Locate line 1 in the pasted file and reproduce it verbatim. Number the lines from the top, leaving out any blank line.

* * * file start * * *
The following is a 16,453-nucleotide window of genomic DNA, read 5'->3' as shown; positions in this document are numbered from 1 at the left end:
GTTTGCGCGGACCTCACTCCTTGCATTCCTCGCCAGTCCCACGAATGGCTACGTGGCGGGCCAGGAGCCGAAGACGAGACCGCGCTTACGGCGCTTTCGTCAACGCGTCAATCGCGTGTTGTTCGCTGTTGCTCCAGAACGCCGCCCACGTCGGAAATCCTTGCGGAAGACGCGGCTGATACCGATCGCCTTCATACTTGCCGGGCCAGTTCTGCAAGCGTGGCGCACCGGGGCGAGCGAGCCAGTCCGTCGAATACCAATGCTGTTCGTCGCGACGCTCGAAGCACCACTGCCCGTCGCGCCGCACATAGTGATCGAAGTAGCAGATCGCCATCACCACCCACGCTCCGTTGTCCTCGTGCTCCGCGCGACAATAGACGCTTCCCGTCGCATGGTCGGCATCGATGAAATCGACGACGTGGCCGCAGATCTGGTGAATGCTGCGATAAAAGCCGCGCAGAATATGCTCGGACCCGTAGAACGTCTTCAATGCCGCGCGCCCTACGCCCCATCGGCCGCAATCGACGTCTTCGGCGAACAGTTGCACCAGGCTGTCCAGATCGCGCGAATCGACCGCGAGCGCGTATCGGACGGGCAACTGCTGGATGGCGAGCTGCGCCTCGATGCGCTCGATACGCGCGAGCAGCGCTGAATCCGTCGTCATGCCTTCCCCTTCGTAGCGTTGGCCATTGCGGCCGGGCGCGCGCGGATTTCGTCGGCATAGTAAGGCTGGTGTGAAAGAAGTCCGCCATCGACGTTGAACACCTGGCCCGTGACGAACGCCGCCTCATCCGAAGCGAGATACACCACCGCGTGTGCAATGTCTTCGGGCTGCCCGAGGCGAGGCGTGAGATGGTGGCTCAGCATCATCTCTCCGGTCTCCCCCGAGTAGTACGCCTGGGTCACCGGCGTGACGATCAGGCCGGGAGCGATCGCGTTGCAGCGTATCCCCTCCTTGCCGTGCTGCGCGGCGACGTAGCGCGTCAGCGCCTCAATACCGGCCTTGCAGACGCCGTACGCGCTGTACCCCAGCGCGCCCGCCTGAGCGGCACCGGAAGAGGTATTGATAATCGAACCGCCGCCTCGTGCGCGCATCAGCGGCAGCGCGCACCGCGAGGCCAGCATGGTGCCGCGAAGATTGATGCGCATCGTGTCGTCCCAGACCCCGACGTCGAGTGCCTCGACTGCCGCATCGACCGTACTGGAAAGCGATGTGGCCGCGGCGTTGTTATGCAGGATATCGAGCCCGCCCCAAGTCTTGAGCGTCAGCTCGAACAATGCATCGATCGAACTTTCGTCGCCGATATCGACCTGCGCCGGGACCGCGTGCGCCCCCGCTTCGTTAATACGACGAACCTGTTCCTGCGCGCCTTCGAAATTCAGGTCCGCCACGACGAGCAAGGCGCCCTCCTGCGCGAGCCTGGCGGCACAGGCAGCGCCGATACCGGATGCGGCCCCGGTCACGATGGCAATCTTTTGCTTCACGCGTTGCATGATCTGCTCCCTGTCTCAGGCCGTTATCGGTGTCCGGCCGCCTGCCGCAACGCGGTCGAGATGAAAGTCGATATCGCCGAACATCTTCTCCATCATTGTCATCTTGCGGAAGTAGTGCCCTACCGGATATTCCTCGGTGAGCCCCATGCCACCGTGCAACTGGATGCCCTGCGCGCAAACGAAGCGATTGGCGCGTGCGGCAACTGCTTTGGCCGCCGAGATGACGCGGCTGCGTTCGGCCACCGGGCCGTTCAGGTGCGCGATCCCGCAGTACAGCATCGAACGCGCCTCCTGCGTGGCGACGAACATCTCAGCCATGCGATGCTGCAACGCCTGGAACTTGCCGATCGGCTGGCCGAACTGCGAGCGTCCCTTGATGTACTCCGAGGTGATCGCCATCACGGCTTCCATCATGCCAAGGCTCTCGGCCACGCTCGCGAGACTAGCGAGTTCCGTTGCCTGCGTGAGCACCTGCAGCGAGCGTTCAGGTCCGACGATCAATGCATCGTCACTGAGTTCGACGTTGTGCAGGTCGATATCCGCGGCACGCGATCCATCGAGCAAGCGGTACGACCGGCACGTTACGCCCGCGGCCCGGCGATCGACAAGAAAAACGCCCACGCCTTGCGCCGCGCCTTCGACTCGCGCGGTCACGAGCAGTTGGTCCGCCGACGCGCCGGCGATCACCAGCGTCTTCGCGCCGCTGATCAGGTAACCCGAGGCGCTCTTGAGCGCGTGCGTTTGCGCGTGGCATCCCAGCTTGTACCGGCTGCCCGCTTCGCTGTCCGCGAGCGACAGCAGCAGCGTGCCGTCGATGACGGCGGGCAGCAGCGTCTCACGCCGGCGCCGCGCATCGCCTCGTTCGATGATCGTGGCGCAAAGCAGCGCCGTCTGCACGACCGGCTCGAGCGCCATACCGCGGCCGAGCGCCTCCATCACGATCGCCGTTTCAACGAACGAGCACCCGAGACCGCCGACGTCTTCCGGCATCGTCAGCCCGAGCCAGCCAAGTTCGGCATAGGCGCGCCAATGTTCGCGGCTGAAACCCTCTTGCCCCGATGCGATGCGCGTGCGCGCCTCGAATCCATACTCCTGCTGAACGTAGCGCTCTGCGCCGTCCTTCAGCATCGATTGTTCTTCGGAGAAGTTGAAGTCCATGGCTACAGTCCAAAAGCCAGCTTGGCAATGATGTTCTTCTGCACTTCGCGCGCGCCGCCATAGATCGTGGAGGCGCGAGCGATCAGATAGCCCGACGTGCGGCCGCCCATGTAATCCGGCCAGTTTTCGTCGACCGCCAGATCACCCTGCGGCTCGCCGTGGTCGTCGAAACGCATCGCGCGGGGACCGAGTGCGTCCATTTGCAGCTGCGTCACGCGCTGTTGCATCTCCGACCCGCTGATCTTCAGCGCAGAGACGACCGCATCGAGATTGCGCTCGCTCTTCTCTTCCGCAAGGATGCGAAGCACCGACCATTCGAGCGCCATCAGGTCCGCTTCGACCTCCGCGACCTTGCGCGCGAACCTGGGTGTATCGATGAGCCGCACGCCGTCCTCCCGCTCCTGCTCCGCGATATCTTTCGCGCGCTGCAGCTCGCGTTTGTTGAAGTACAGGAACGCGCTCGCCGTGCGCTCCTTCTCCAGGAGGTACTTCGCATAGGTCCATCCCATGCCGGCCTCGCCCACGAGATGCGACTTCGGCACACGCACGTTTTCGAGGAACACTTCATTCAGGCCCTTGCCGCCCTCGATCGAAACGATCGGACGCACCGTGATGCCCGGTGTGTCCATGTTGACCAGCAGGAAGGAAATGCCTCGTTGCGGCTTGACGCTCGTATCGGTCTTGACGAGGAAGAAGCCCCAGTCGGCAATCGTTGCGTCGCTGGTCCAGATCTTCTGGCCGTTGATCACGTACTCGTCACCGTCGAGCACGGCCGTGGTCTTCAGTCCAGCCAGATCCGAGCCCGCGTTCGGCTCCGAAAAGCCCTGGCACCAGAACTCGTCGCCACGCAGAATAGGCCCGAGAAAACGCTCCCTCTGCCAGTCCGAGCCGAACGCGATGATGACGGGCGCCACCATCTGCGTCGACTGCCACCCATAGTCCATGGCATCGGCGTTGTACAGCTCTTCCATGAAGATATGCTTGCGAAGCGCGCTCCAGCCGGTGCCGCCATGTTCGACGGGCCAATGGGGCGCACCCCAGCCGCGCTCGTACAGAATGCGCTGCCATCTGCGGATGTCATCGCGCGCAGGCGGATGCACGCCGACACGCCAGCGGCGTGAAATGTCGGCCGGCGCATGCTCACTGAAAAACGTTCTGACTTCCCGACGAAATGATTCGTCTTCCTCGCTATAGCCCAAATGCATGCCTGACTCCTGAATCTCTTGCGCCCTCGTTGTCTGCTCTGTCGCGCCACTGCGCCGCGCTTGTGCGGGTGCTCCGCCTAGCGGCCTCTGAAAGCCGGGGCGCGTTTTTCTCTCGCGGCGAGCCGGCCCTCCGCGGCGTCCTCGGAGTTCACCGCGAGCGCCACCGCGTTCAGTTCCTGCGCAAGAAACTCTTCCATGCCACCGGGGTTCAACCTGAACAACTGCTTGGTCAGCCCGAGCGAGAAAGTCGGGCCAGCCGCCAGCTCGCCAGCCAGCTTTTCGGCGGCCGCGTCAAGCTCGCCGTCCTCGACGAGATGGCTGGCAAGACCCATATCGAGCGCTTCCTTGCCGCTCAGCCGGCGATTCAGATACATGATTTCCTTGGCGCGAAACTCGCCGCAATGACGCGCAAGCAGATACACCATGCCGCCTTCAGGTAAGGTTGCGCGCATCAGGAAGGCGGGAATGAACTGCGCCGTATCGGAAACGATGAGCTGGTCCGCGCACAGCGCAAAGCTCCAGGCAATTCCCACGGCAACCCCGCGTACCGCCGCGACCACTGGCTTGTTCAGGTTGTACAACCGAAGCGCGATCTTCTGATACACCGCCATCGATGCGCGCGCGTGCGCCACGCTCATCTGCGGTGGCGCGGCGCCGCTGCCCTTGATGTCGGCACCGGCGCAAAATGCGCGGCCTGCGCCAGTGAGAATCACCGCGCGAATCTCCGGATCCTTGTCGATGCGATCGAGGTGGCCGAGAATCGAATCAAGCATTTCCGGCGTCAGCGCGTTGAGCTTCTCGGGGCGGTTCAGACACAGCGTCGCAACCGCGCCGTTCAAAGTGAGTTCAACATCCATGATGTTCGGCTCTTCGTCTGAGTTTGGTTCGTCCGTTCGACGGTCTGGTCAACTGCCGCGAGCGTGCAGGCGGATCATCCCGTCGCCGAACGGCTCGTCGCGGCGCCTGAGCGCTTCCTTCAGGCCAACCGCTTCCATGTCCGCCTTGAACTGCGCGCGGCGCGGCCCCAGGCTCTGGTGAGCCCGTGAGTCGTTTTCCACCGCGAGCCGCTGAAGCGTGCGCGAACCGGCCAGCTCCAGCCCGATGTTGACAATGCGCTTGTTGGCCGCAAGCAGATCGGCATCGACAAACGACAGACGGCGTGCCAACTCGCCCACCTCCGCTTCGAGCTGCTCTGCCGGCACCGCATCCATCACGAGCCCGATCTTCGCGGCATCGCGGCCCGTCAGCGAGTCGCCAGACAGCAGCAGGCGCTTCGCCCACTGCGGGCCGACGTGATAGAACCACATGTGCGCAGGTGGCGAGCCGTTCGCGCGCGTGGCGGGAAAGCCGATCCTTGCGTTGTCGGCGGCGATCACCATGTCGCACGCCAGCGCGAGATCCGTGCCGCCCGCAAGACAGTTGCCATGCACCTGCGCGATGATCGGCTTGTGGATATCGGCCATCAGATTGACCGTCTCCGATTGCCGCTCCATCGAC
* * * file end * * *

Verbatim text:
The following is a 16,453-nucleotide window of genomic DNA, read 5'->3' as shown; positions in this document are numbered from 1 at the left end: